Of course, in practice, the choice of investment vehicle boils down to their accessibility (especially the better-performing ones) to investors. This section is merely an exercise in enquiring the quality of returns for each fund type.
The European hedge fund space has grown at a robust pace over recent years until mid-2007, after which the US subprime crisis broke out and spread across other regions and asset classes. This took a toll not only on the global financial sector but also on most market participants, the world over. However, we do anticipate the aforementioned growth to resume soon after the dust from the financial storm settles.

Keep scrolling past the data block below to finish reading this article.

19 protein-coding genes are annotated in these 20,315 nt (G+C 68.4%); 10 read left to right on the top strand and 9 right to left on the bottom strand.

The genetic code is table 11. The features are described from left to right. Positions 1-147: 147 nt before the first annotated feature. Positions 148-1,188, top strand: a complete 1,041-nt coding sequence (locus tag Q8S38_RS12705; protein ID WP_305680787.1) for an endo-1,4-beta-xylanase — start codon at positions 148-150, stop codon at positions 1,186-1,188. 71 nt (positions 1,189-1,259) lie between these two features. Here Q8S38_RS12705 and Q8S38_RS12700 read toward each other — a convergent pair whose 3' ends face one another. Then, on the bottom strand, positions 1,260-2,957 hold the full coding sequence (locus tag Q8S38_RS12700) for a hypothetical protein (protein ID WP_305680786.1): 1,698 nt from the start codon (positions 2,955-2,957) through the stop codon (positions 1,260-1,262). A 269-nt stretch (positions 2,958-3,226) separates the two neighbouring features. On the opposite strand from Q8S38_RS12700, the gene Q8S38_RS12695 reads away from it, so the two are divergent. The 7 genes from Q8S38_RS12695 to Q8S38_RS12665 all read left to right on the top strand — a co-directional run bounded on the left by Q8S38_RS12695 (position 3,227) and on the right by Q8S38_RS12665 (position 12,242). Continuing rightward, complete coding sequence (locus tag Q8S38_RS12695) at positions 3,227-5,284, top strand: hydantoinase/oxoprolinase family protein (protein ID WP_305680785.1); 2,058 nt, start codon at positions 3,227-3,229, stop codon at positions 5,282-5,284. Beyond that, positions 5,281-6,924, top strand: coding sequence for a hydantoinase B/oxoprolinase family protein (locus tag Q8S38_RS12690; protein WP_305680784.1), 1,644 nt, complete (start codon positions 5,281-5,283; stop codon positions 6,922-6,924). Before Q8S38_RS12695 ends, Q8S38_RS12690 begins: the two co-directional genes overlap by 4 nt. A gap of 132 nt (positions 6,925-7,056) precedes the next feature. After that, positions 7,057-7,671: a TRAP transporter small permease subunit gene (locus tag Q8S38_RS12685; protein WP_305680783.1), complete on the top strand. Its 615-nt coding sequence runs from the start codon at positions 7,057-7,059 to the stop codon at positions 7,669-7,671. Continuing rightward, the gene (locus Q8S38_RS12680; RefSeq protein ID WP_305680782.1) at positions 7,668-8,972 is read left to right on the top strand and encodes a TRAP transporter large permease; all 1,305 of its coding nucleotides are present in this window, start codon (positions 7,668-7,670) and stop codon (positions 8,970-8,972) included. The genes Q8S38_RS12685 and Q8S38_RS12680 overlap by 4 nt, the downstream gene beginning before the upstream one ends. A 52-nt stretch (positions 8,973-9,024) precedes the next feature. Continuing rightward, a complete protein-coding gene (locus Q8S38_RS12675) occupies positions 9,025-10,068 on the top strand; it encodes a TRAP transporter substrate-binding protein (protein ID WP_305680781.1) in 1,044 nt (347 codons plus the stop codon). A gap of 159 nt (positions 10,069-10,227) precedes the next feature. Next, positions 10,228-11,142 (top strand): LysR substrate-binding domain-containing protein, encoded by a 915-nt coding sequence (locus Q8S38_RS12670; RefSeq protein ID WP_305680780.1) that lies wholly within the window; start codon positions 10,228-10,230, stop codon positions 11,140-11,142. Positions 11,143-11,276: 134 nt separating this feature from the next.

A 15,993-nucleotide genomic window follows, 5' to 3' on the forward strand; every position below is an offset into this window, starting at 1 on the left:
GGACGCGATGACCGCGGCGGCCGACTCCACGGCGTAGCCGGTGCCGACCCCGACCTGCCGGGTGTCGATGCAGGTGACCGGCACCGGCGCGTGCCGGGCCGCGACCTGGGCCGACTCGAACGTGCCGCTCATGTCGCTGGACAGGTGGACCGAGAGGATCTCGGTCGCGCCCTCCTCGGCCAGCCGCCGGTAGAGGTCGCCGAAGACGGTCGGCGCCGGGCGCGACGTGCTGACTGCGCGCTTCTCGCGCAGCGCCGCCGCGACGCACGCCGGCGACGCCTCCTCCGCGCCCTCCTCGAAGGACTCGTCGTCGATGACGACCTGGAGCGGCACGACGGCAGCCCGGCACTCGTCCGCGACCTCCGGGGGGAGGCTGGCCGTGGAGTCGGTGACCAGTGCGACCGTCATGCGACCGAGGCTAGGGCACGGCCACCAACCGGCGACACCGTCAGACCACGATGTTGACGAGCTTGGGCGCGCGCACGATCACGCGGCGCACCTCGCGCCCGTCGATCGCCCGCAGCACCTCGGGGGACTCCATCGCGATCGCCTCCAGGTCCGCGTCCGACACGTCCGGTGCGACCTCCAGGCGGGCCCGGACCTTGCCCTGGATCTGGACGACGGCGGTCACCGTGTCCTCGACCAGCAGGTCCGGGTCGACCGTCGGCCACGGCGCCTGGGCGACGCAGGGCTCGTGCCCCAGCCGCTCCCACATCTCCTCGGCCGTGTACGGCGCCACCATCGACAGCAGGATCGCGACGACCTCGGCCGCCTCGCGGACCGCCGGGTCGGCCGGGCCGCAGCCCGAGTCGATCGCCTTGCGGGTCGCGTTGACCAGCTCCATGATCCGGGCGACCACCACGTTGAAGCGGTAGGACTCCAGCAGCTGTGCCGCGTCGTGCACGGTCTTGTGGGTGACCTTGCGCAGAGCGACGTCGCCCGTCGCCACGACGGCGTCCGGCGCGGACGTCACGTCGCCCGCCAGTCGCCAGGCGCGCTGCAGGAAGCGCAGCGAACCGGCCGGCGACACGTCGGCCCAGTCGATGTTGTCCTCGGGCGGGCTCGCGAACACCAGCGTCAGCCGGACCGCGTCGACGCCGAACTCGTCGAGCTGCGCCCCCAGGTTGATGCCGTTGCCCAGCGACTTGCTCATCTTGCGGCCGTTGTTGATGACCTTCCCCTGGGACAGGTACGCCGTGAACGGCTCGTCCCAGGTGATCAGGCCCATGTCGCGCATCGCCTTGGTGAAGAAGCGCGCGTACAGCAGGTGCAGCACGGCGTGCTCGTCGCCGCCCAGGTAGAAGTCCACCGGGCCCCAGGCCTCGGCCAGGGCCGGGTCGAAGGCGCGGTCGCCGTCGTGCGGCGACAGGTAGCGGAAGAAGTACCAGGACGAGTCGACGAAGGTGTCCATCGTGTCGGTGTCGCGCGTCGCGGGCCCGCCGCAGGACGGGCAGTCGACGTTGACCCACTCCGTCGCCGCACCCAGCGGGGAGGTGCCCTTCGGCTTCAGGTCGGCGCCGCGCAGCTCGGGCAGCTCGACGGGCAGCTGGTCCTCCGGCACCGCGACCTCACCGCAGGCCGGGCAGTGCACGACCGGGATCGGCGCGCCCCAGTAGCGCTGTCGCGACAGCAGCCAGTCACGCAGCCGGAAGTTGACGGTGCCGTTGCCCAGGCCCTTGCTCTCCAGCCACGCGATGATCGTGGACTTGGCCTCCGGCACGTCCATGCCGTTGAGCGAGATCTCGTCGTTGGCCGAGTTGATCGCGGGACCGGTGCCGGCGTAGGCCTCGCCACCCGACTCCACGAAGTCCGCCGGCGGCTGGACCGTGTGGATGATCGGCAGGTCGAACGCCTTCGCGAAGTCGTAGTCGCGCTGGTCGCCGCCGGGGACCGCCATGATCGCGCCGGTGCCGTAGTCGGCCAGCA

After an eventful month in September, which saw several centuries-old financial institutions collapsing, being taken over or bailed out, followed by an unprecedented ban on shorting financial stocks across some developed countries, markets continue to remain volatile in October. Most major equity markets are currently trading at oversold levels, against the backdrop of slowing economic growth, a dearth of liquidity and recessionary fears across some developed markets that have not declared an official recession yet. Furthermore, the slightest boost in investor confidence result in sharp, short-term upturns in the markets, while the smallest bit of negative data more than reverse those gains, thereby resulting in high volatility.